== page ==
When a child’s individuality is disregarded, it affects self-esteem and confidence. Low self-esteem in turn can create anxieties and depressions, suicidal thoughts, substance abuse, and runaway behaviors.
There are a wide variety of consequences children suffer in growing up with a selfish parent. Are there discernible patterns to their suffering? Homer B. Martin. M.D., and I found that there are. Children respond to self-centered parents differently based on the child’s personality style. This style is created by how a child is emotionally conditioned within the family. We discovered personality styles form into two types––omnipotent and impotent.
Effects on Omnipotent Children
Omnipotent children try hard to satisfy selfish parents. The omnipotent label comes from the child’s unconscious belief that he or she is psychologically strong and able to fulfill the parent’s needs and requests, no matter how inappropriate. Such children are trained to be emotionally attuned to what the parent needs and wants. It's a tall order and an impossible job for adults, much less a small child.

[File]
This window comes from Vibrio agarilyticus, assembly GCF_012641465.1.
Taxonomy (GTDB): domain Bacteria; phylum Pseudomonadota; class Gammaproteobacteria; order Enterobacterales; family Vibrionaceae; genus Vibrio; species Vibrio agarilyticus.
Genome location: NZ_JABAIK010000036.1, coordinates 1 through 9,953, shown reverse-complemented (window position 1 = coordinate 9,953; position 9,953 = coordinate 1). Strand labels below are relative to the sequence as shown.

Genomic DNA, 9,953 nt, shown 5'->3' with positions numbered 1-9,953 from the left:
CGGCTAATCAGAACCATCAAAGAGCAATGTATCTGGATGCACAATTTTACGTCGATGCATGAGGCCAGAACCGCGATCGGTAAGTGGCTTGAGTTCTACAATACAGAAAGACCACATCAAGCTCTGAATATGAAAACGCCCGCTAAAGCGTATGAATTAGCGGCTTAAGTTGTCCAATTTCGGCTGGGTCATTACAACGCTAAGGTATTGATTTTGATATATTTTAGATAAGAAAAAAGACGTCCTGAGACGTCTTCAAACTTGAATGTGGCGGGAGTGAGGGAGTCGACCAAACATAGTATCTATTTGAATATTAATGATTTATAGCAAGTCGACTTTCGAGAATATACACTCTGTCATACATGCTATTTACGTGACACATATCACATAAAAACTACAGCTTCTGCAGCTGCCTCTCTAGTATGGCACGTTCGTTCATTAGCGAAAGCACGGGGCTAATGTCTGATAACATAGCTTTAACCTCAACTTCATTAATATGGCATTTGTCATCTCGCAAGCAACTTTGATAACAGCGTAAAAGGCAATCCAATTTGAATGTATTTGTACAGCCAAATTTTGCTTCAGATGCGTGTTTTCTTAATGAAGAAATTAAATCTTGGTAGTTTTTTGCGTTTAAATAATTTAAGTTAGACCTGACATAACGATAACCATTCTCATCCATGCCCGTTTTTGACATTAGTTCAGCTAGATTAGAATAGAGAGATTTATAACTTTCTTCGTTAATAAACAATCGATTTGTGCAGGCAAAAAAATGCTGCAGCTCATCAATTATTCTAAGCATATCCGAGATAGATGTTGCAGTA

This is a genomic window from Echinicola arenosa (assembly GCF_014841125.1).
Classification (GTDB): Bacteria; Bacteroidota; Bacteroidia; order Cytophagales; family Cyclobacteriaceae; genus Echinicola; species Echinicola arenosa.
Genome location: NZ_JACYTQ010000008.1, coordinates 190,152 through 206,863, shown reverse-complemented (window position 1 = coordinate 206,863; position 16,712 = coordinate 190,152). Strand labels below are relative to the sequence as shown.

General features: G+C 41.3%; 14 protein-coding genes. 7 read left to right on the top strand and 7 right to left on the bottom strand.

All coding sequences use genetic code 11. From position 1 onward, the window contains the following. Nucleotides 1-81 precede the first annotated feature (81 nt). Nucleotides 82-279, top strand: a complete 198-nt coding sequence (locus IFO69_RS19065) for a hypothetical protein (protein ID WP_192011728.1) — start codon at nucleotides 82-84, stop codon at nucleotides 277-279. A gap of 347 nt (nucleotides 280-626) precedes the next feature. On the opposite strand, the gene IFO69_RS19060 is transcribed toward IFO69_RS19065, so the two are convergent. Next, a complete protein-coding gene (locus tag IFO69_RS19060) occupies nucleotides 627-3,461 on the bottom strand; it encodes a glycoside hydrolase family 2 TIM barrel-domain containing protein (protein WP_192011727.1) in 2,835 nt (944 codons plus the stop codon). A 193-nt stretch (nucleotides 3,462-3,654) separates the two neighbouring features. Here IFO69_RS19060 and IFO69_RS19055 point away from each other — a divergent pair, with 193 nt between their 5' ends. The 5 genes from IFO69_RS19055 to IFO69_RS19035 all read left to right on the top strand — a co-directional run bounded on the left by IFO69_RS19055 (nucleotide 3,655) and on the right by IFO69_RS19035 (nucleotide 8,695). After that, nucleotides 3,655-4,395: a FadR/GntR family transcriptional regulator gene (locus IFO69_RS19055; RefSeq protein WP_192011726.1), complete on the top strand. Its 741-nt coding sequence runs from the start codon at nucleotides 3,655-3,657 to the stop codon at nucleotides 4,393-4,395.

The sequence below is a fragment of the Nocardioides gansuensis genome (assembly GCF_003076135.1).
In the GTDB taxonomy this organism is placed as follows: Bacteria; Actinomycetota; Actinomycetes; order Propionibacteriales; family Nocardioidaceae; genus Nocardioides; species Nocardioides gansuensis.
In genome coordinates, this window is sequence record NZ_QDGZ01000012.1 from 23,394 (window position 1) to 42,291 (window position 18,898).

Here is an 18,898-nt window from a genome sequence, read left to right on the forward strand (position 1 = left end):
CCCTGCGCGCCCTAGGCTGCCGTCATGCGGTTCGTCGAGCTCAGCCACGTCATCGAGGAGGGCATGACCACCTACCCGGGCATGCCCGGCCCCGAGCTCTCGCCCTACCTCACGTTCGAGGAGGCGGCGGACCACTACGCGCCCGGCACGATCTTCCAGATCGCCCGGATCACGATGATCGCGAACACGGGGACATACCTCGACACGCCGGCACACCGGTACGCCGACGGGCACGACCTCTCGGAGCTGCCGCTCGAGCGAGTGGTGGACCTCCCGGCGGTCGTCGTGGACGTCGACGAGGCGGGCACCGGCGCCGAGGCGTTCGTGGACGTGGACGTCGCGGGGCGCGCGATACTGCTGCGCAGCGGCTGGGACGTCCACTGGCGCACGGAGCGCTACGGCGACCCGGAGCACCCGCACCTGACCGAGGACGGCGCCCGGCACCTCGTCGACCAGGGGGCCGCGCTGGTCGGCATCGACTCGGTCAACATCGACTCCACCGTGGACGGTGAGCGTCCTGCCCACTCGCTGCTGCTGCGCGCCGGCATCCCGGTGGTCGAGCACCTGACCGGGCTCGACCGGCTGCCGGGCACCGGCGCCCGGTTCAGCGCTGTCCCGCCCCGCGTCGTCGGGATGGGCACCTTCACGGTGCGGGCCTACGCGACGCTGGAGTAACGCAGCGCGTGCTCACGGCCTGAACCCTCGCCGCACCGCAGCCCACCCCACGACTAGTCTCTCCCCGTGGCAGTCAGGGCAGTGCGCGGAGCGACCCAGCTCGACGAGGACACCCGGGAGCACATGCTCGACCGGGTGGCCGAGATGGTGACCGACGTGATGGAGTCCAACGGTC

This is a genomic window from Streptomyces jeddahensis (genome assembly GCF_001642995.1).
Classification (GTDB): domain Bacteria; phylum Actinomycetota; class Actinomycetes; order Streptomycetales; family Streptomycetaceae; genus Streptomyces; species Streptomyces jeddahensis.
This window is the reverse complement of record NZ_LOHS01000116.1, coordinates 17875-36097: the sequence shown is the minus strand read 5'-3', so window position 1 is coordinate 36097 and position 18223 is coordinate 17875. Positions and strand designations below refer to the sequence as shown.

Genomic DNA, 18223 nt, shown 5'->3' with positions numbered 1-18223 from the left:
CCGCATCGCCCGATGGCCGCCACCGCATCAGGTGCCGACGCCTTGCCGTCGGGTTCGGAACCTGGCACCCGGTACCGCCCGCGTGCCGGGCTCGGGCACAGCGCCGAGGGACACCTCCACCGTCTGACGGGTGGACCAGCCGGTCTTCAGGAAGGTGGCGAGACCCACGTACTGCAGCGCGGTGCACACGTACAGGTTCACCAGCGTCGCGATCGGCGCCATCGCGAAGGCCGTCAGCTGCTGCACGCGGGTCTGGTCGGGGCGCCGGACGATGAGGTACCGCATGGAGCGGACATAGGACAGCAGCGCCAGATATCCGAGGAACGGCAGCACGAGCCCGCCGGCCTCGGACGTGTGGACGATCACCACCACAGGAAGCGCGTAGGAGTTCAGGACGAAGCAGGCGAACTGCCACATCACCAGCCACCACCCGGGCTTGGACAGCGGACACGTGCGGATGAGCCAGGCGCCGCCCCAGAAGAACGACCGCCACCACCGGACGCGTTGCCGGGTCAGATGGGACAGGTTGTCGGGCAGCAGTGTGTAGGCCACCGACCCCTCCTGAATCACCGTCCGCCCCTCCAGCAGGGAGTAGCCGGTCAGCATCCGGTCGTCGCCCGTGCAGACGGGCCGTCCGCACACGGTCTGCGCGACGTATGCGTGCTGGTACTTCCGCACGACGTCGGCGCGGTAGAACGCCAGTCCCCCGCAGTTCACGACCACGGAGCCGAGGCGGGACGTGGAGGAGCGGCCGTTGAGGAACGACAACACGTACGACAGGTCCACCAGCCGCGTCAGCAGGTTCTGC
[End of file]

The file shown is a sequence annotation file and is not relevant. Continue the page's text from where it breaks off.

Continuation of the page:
A child with an omnipotent personality acts as a complement to a self-focused parent. The omnipotent child will attempt to care for and meet a selfish parent’s needs and desires.
Since omnipotent children strive to do what Dad wants or be what Mom demands, they fall short. Selfish parents ask too much and are capricious, readily changing their demands. When these children fail to please selfish parents, they feel guilty, berate themselves, and lose self-esteem and confidence.
Omnipotent-role children feel anxious, get depressed, and believe they are of little value for failing the selfish parent’s demands. This puts them at risk for emotional illnesses of depression, academic failure, social withdrawal from friends, suicidal thoughts, substance abuse, and eating disorders.